Here are some of the latest health and medical news developments, compiled by the editors of HealthDay:
Facebook Adds Donation Button to Support Ebola Fight
Facebook has introduced a "Donate Now" button so that users can give money to charities fighting the Ebola outbreak in West Africa.
Donations can be made to the American Red Cross, Save the Children or the International Medical Corps, CBS News reported.
"For Facebook users in 34 countries, this initiative provides a simple and desperately needed way to donate to the worst Ebola outbreak in history," Save the Children President and CEO Carolyn Miles said in a statement.
More than 13,500 people in West Africa have been infected with Ebola and nearly 5,000 have died from the disease, CBS News reported.
NYC Rat Population Smaller Than Thought: Study
There may be six million fewer rats in New York City than widely believed, according to a new study.
Some statistics have suggested the city has eight million rats, or about one rat per person. But there may far fewer rats in the Big Apple, says a statistician studying for a doctorate at Columbia University, The New York Times reported.
Jonathan Auerbach called the one-person, one-rat idea "an urban myth" and put the rat population at about 2 million. His study, which won a competition by the Royal Statistical Society of London, was published in the statistical journal Significance.
For the study, Auerbach analyzed rat complaints phoned in by New York City residents. He determined the location of each reported rat sighting and concluded that 4.75 percent (40,500) of the city's 842,000 building lots were rat-infested, The Times reported.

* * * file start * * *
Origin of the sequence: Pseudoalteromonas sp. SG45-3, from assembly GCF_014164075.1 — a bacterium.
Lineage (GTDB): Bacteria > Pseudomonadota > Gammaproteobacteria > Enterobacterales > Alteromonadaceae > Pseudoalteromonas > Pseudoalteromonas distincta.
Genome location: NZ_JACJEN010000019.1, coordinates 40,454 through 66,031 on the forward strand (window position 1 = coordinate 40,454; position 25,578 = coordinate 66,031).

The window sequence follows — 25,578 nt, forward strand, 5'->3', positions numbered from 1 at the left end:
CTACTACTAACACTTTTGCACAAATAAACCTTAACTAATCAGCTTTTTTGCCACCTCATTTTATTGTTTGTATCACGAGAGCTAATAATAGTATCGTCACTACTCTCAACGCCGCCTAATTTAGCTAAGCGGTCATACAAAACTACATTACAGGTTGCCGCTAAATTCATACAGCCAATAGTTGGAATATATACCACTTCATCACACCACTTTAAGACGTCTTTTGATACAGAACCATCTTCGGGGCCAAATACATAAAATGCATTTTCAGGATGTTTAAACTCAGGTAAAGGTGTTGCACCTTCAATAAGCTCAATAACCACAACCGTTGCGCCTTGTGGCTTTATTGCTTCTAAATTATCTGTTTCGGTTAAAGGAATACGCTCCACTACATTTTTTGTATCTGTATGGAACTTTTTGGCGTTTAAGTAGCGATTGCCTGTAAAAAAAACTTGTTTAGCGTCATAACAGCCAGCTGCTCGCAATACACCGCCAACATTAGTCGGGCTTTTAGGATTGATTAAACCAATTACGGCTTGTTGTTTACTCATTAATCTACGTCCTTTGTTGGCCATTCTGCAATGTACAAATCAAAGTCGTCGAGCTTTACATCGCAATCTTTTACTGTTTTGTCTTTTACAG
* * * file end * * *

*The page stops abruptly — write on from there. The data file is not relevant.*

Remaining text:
It's known that there are about 40 to 50 rats in a typical colony. Auerbach multiplied the higher figure by the number of rat-infested building lots and came up with his count of 2.02 million rats in New York City.
White House Seeks $6.2 Billion to Fight Ebola
Congress is being asked for $6.2 billion in emergency funds to fight the Ebola outbreak in West Africa and to protect the United States against the possible spread of the deadly disease.
President Barack Obama's request includes $2 billion for the U.S. Agency for International Development, $2.4 billion for the Department of Health and Human Services, $127 million for the Department of State, $112 million for the Pentagon, and more than $1.5 billion for a contingency fund, the Associated Press reported.
The more than $4.6 billion in immediate spending would be used to combat the Ebola outbreak in West Africa, speed development and testing of vaccines and other treatments, improve the public health system in the U.S., and help at-risk countries detect and respond to Ebola.
The Obama administration would like prompt action on the funding request. It will be reviewed by appropriators, according to House Speaker John Boehner's office.
"We'll continue to work with our members and the administration to ensure we are doing everything we can to protect the public from a deadly disease," Boehner spokesman Kevin Smith said, the AP reported.